Mississauga Steelheads

Arena Name: Paramount Fine Foods Centre
Capacity: 6,000 (5,420 seated)
Built: 1998
Address: 5500 Rose Cherry Place, Mississauga, ON, L4Z 4B6
Telephone No: (905) 502-7788
Ice Surface Size: Regulation
Franchise Date: 2007-08
OHL Championships: None
Memorial Cup Championships: None
Colours: Blue, Silver & White
Official Web Site:
Venue Web Site:
Unofficial Site: Hockey Toronto
Google Satellite: Click Here
Former Homes: Maple Leaf Gardens
St. Michael's College Arena
Occasional Second Home: Air Canada Centre

Paramount Centre
Hershey Centre
What's the Arena Like?
Pity the Mississauga junior hockey fan. There aren't many of them, but they do exist, and their passion for the game is unchanged from any others across this country. So imagine what it was like to buy season tickets for one of the worst franchises in junior hockey history; to show up and watch their team get blown out nearly every single game; to support them unconditionally through a horrible stretch of growing pains including four and three win seasons. Then, finally, midway through the 2000's, they finally became a respectable team, only to be bought out by the billionaire owner of a rival team and hustled out of town so that he could abduct their beautiful arena. The few Mississauga diehards out there have been through a lot, is what I'm trying to say here. Finally, though, for the majority of them who've accepted that they are now expected to be Steelheads fans, after the third identity change in five years, they at least have stable and rich ownership willing to invest in the team, and the new team, by whatever name, finally seems poised to potentially break out and conquer the hearts and minds of the residents of Canada's biggest suburban wasteland.

The now-renamed Paramount Centre today is mostly unchanged from the last years of the IceDogs. It is a yellow-brick sports complex in the sprawling heart of Mississauga. The neighbourhood is filled with one and two-storey office complexes and there quite literally is no retail or restaurants in the area whatsoever; it's all office parks and acres of parking lots. The arena itself sits within spitting distance of Highway 403, but there is as of yet no direct entrance from that road serving the arena, which means that you have to drive a bit to get there once off the expressway. While the neighbourhood is all concrete and asphalt and landscaped corporate bacchanalia, the former Hershey Centre itself is actually quite nice - a sprawling yellow brick building with several community pads accentuating the main bowl, and a huge red sign announcing the arena's presence to the neighbourhood. There is a new sportsplex next door as well. Being Mississauga, everyone drives to the game, which dictates massive parking lots which are, fortunately enough, free.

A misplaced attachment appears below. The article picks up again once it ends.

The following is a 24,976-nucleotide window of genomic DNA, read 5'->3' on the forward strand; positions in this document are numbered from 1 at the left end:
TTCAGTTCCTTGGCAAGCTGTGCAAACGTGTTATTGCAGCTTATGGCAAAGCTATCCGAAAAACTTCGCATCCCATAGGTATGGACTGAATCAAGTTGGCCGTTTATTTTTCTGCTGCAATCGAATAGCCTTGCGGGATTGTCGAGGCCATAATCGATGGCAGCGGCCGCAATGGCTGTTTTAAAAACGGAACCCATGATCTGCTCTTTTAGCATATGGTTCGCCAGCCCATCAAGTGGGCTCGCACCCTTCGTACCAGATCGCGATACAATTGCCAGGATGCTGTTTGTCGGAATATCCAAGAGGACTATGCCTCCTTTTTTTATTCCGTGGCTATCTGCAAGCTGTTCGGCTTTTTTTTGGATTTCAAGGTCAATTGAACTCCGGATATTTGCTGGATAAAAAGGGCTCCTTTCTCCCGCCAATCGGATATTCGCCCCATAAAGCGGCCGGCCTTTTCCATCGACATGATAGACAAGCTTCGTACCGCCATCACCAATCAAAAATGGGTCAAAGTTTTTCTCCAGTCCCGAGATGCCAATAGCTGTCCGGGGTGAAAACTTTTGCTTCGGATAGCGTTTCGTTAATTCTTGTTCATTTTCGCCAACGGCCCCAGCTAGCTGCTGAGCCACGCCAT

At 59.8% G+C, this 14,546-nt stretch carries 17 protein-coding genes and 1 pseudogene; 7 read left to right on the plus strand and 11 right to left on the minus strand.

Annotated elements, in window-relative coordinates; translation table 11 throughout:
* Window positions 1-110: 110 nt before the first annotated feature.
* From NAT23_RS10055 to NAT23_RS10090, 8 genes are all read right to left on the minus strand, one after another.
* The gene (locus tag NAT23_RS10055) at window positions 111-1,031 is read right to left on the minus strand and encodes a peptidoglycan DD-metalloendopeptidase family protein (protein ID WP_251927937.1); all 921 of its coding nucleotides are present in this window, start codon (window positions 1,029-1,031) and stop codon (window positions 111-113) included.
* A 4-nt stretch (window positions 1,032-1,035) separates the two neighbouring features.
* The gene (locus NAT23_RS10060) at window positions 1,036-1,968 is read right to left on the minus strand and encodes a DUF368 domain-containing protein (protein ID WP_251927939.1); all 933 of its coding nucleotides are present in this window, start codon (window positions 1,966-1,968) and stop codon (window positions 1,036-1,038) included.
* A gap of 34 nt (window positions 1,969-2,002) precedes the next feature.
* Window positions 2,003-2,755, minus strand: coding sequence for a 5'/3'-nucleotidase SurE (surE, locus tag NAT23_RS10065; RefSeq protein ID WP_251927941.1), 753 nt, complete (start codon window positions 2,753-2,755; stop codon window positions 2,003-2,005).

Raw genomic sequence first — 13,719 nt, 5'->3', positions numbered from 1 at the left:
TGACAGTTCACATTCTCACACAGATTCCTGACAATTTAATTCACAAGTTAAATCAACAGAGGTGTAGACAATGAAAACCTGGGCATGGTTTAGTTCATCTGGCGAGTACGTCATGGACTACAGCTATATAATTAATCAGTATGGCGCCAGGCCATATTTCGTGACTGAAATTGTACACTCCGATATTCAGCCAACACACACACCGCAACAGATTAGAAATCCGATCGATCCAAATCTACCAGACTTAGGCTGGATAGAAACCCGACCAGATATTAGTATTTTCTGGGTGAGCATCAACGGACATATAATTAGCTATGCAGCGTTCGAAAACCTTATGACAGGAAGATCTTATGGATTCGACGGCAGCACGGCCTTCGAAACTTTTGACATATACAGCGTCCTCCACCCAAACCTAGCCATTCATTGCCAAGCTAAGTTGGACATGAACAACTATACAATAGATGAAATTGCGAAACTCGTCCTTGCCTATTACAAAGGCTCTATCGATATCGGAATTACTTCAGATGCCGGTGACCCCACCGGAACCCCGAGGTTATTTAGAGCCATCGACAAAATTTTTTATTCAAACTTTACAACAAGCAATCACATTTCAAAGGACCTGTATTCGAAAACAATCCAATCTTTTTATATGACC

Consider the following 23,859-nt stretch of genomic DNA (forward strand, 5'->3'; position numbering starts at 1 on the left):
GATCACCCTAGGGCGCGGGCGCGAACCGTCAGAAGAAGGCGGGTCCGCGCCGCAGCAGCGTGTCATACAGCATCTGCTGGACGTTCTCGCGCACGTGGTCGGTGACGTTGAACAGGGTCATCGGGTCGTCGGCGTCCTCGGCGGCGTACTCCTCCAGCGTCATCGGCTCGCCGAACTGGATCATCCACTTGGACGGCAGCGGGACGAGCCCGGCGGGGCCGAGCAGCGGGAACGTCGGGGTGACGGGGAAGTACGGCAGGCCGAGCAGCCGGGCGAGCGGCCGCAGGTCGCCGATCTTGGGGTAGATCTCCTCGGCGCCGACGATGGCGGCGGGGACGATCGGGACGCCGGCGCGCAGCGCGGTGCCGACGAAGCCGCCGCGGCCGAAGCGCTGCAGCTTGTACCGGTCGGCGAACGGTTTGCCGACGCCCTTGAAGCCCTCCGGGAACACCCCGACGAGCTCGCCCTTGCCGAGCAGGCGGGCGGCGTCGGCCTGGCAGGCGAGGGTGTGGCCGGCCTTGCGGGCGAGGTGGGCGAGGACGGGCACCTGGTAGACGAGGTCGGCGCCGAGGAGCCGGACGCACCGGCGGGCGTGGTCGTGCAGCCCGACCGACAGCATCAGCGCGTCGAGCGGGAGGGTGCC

The arena sits on a slight hill, with the main entrance to the building slightly elevated. The ticket office lies in one end of the building, with an immediate opening to a wide concourse. Much like every other new OHL building constructed in the past dozen years, the Hershey Centre features wide concourses with concessions, souvenir stands and a small lounge area dotting them. True to the building's namesake, the concessions feature Hershey products in great number, with the chocolately flavour that Milton Hershey whipped up in his barn between attending church and dreaming up unworkable utopian schemes for the betterment of mankind being widely available in addition to the usual arena fare. The decor is mostly exposed concrete, with little ornamentation to dress up the place. If you watch TV commercials in Canada, you've probably seen the Hershey Centre before on the small screen, as it's commonly filmed for ads ranging from Reebok to Mastercard.

The concourses offer no view of the arena bowl, so once you make your way through one of the gates you find yourself in one of the OHL's finest new arenas. The place is big and feels like it, with a solid 6,000 maroon seats in addition to a full compliment of luxury suites. There is a restaurant located at the top of the seating area running down the one side, and standing-room located in both ends. The bowl is pretty uniform, with a standard angle of seating. The four "open" areas for wheelchair seating in the four corners of the rink are the only things that make the bowl itself stand out. Above suite level on the one side sits the American and Canadian flags along with something often seen in older Canadian rinks like Kingston and Peterborough but almost never in new ones - a portrait of Her Majesty Queen Elizabeth the Second. It's a great and classy touch; one I'm told was mandated by former IceDogs owner and staunch monarchist Don Cherry.